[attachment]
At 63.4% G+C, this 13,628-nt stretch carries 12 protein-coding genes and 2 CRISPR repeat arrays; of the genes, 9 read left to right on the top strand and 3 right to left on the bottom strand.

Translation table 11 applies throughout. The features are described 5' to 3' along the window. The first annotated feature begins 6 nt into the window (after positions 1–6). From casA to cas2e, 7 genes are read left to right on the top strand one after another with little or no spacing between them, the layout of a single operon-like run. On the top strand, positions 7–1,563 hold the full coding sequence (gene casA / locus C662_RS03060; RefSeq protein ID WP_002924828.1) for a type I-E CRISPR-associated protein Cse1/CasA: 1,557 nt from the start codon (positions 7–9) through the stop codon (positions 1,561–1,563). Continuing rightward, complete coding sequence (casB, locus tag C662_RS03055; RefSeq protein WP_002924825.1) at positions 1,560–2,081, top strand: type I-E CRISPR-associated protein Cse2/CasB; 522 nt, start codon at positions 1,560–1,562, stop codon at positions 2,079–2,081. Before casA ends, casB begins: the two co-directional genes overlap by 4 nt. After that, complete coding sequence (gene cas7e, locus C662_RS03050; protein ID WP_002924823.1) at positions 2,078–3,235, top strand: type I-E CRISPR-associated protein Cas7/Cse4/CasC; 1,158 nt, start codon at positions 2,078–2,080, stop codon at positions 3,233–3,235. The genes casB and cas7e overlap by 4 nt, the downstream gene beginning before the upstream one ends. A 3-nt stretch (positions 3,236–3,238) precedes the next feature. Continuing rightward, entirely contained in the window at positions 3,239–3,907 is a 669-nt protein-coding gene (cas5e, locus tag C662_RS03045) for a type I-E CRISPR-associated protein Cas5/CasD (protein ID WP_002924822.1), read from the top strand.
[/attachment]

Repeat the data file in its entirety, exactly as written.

At 63.4% G+C, this 13,628-nt stretch carries 12 protein-coding genes and 2 CRISPR repeat arrays; of the genes, 9 read left to right on the top strand and 3 right to left on the bottom strand.

Translation table 11 applies throughout. The features are described 5' to 3' along the window. The first annotated feature begins 6 nt into the window (after positions 1–6). From casA to cas2e, 7 genes are read left to right on the top strand one after another with little or no spacing between them, the layout of a single operon-like run. On the top strand, positions 7–1,563 hold the full coding sequence (gene casA / locus C662_RS03060; RefSeq protein ID WP_002924828.1) for a type I-E CRISPR-associated protein Cse1/CasA: 1,557 nt from the start codon (positions 7–9) through the stop codon (positions 1,561–1,563). Continuing rightward, complete coding sequence (casB, locus tag C662_RS03055; RefSeq protein WP_002924825.1) at positions 1,560–2,081, top strand: type I-E CRISPR-associated protein Cse2/CasB; 522 nt, start codon at positions 1,560–1,562, stop codon at positions 2,079–2,081. Before casA ends, casB begins: the two co-directional genes overlap by 4 nt. After that, complete coding sequence (gene cas7e, locus C662_RS03050; protein ID WP_002924823.1) at positions 2,078–3,235, top strand: type I-E CRISPR-associated protein Cas7/Cse4/CasC; 1,158 nt, start codon at positions 2,078–2,080, stop codon at positions 3,233–3,235. The genes casB and cas7e overlap by 4 nt, the downstream gene beginning before the upstream one ends. A 3-nt stretch (positions 3,236–3,238) precedes the next feature. Continuing rightward, entirely contained in the window at positions 3,239–3,907 is a 669-nt protein-coding gene (cas5e, locus tag C662_RS03045) for a type I-E CRISPR-associated protein Cas5/CasD (protein ID WP_002924822.1), read from the top strand.